D) Conclusions and Reactions (at least one full page). What overall personal conclusions were made after completing this book. Provide personal reactions to the book. For example: bid you find the book engaging? Persuasive? bid you agree with it? bid you enjoy it? Would you recommend it to others? What is the intended audience of the book? Does it succeed in reaching this audience? What steps, if any, should be taken to reform this country’s drug policies? What is your one “take away” from this book? *As mentioned earlier I strongly suggest taking notes while reading and using these notes as a resource for your book review. Be sure when using quotes from the book insert quotation marks and to cite any other sources used. Use /IPA format for citing and referencing other sources. Contact me if you have additional questions!




Sample Answer

Sample Answer


Book Review: “Chasing the Scream” by Johann Hari

A. Introduction

“Chasing the Scream” by Johann Hari is a thought-provoking exploration of the War on Drugs, shedding light on the historical context, societal impact, and underlying motivations behind drug prohibition. The book challenges conventional beliefs about addiction and drug policies, urging readers to reconsider existing frameworks and advocate for more humane and effective approaches to addressing substance abuse issues. Through a compelling narrative and thorough research, Hari presents a compelling case for reevaluating our current drug policies and embracing alternative solutions that prioritize rehabilitation and harm reduction.

B. Responses to Discussion Questions

1. In “Chasing the Scream,” Hari convincingly argues that the criminalization of drug users perpetuates a cycle of harm rather than addressing the root causes of addiction. His exploration of the flawed theories behind the War on Drugs and the punitive measures taken against drug users highlights the ineffectiveness of current policies in addressing addiction.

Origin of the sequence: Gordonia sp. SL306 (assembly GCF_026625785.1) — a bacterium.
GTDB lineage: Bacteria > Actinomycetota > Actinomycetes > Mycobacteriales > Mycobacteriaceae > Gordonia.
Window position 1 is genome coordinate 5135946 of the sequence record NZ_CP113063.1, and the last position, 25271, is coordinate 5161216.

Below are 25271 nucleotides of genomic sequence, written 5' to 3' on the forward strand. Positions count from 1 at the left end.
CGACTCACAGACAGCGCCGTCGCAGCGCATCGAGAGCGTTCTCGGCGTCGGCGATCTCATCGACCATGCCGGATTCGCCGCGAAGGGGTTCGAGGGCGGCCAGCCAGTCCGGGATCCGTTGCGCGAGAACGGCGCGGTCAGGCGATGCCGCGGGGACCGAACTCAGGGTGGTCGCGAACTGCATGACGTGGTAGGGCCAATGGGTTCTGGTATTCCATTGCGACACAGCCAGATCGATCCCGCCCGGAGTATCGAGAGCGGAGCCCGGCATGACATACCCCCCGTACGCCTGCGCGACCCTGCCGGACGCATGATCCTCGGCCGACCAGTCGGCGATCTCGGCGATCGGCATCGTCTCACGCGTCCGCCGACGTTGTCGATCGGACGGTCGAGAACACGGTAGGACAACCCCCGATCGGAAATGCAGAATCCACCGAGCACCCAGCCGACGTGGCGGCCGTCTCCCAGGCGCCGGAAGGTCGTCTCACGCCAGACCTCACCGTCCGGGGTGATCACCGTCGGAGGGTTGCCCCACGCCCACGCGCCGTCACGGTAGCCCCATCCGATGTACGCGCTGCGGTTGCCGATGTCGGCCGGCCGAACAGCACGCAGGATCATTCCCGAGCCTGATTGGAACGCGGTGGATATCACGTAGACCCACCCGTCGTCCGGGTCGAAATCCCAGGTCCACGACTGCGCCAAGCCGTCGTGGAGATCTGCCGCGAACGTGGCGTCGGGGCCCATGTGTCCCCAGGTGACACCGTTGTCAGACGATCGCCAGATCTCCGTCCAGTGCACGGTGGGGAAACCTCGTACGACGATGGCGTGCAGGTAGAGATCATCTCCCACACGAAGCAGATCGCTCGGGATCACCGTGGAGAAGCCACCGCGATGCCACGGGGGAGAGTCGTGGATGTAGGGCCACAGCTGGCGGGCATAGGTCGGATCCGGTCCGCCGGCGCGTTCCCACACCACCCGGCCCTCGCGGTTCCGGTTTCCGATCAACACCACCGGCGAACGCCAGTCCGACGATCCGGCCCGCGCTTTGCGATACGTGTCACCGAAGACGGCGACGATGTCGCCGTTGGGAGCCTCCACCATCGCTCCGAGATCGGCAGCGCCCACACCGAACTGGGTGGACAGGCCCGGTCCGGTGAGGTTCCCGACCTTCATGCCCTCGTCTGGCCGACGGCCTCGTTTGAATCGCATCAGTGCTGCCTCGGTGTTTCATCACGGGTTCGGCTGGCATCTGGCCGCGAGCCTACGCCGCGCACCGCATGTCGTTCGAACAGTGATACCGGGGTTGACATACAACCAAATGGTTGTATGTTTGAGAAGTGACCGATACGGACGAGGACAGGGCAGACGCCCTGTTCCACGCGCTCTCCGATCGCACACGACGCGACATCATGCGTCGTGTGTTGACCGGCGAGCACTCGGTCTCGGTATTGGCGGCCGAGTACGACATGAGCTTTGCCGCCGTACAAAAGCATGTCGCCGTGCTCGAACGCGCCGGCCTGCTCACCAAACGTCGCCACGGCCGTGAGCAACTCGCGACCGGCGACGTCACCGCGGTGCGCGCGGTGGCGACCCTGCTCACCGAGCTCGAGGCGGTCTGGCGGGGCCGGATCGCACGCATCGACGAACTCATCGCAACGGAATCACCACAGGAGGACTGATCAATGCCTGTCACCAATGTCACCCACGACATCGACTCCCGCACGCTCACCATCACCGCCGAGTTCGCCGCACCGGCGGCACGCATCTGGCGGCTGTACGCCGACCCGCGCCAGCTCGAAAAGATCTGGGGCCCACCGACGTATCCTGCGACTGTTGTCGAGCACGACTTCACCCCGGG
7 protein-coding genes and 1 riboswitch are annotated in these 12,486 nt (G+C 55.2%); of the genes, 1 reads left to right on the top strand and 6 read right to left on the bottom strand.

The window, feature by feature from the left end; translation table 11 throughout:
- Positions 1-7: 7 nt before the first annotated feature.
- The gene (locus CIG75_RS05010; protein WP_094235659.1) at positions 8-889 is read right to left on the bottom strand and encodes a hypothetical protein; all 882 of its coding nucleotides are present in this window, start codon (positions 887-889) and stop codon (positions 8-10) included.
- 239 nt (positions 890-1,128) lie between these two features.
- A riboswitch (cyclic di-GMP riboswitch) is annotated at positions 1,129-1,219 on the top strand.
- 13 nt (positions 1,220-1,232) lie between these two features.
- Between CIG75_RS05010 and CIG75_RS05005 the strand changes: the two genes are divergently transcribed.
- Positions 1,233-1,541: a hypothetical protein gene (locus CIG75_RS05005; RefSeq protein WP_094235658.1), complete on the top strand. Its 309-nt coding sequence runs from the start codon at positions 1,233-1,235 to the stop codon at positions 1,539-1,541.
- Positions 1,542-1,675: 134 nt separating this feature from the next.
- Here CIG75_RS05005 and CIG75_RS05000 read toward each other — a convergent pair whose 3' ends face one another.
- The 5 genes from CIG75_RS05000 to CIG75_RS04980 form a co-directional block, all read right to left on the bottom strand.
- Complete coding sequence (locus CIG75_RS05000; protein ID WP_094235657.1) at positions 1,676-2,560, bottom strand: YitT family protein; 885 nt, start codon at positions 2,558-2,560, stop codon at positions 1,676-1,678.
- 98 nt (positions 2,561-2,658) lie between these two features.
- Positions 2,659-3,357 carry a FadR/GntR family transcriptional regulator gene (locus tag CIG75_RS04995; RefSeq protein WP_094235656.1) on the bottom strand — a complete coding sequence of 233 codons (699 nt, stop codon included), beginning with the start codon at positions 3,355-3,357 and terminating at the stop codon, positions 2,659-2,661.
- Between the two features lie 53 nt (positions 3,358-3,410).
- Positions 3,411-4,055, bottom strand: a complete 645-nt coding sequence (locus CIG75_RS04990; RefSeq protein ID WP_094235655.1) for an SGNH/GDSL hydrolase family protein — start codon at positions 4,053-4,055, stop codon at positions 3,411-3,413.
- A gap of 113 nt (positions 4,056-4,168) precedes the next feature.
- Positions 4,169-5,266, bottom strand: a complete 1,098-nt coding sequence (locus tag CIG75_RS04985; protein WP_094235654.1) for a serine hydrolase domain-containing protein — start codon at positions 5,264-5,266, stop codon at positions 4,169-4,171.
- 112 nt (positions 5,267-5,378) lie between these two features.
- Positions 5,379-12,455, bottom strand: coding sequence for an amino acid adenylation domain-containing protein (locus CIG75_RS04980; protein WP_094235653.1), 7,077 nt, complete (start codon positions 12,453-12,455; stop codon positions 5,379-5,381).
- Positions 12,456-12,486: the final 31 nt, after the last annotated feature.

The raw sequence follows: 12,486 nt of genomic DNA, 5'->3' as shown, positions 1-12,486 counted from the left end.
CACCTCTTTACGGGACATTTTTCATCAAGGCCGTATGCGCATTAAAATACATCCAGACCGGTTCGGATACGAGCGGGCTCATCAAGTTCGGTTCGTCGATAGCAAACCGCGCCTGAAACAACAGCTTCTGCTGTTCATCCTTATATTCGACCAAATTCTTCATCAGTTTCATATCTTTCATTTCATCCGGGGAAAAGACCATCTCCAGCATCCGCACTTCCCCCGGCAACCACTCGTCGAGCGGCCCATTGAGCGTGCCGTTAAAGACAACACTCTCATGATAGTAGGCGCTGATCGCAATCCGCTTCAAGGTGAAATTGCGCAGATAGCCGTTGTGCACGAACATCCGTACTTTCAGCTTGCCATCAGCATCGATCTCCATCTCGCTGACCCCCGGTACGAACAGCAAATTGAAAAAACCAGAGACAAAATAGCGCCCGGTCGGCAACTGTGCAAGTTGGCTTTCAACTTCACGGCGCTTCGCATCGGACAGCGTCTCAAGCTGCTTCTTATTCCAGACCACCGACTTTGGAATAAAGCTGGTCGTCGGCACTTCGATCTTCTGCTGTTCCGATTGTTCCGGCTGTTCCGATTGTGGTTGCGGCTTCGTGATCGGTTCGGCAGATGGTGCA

2. The book exposes the vested interests that perpetuate the War on Drugs, including organized crime groups benefiting from prohibition laws. By drawing parallels to racially motivated hysteria and flawed science, Hari challenges readers to question the underlying motives of drug prohibition and its disproportionate impact on marginalized communities.

3. The tragic story of Marcia Powell in Arizona exemplifies the dehumanizing effects of punitive drug policies within the criminal justice system. Hari’s narrative underscores how the War on Drugs has corrupted law enforcement practices and eroded fundamental values of compassion and justice in society.

C. Evaluation

Hari effectively supports his arguments by weaving personal narratives, historical accounts, and empirical evidence to illustrate the failures of current drug policies. His use of real-life examples, such as the Arizona case and international decriminalization models, strengthens his argument for a paradigm shift in addressing addiction and drug-related issues. However, some critics argue that Hari oversimplifies the complexities of drug addiction and overlooks certain nuances in his analysis.

D. Conclusions and Reactions

“Chasing the Scream” offers a compelling critique of the War on Drugs and presents a compelling case for reforming outdated drug policies. Personally, I found the book engaging and persuasive, as it challenged my preconceived notions about addiction and drug enforcement. I agree with Hari’s call for a more compassionate and evidence-based approach to tackling substance abuse issues.

I would recommend this book to individuals interested in social justice, public health, or policy reform. The intended audience seems to be anyone concerned with the societal impact of drug policies and seeking alternative solutions to address addiction. My key takeaway from this book is the importance of shifting from punitive measures to rehabilitative approaches in combating addiction, emphasizing empathy and support for those struggling with substance abuse.

Through “Chasing the Scream,” Johann Hari prompts readers to critically examine existing drug policies, advocate for reform, and prioritize compassion in addressing addiction. The book serves as a poignant reminder of the human cost of punitive drug laws and the urgent need for innovative solutions rooted in empathy and understanding.